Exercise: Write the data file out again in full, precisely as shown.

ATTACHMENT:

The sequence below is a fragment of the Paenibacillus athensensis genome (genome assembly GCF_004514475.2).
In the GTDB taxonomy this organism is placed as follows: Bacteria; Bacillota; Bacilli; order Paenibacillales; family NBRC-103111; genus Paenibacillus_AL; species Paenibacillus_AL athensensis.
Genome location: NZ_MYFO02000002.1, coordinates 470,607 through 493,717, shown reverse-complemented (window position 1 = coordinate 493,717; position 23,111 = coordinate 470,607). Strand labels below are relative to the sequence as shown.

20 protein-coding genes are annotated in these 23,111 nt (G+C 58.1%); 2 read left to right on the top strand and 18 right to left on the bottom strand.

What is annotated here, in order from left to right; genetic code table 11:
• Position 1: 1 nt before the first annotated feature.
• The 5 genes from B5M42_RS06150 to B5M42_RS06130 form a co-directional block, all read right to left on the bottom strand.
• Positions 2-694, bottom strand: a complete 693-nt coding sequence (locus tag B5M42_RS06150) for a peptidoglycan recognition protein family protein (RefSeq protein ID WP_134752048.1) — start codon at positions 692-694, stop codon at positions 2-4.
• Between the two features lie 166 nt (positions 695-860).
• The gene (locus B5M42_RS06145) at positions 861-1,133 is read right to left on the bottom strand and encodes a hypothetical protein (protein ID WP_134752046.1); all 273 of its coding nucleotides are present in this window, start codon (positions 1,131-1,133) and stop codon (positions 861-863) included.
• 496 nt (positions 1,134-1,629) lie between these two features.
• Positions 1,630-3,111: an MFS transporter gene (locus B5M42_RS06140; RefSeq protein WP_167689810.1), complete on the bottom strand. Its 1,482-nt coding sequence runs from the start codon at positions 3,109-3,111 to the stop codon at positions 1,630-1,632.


The sequence below is a fragment of the Paenibacillus athensensis genome (genome assembly GCF_004514475.2).
In the GTDB taxonomy this organism is placed as follows: Bacteria; Bacillota; Bacilli; order Paenibacillales; family NBRC-103111; genus Paenibacillus_AL; species Paenibacillus_AL athensensis.
Genome location: NZ_MYFO02000002.1, coordinates 470,607 through 493,717, shown reverse-complemented (window position 1 = coordinate 493,717; position 23,111 = coordinate 470,607). Strand labels below are relative to the sequence as shown.

20 protein-coding genes are annotated in these 23,111 nt (G+C 58.1%); 2 read left to right on the top strand and 18 right to left on the bottom strand.

What is annotated here, in order from left to right; genetic code table 11:
• Position 1: 1 nt before the first annotated feature.
• The 5 genes from B5M42_RS06150 to B5M42_RS06130 form a co-directional block, all read right to left on the bottom strand.
• Positions 2-694, bottom strand: a complete 693-nt coding sequence (locus tag B5M42_RS06150) for a peptidoglycan recognition protein family protein (RefSeq protein ID WP_134752048.1) — start codon at positions 692-694, stop codon at positions 2-4.
• Between the two features lie 166 nt (positions 695-860).
• The gene (locus B5M42_RS06145) at positions 861-1,133 is read right to left on the bottom strand and encodes a hypothetical protein (protein ID WP_134752046.1); all 273 of its coding nucleotides are present in this window, start codon (positions 1,131-1,133) and stop codon (positions 861-863) included.
• 496 nt (positions 1,134-1,629) lie between these two features.
• Positions 1,630-3,111: an MFS transporter gene (locus B5M42_RS06140; RefSeq protein WP_167689810.1), complete on the bottom strand. Its 1,482-nt coding sequence runs from the start codon at positions 3,109-3,111 to the stop codon at positions 1,630-1,632.